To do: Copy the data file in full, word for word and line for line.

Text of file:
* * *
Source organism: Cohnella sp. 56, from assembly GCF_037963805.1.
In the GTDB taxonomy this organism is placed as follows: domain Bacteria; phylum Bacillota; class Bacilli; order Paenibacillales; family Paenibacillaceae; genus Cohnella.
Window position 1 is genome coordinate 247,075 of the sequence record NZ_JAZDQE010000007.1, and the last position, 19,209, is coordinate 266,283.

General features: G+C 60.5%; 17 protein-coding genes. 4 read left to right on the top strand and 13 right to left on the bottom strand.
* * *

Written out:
Source organism: Cohnella sp. 56, from assembly GCF_037963805.1.
In the GTDB taxonomy this organism is placed as follows: domain Bacteria; phylum Bacillota; class Bacilli; order Paenibacillales; family Paenibacillaceae; genus Cohnella.
Window position 1 is genome coordinate 247,075 of the sequence record NZ_JAZDQE010000007.1, and the last position, 19,209, is coordinate 266,283.

General features: G+C 60.5%; 17 protein-coding genes. 4 read left to right on the top strand and 13 right to left on the bottom strand.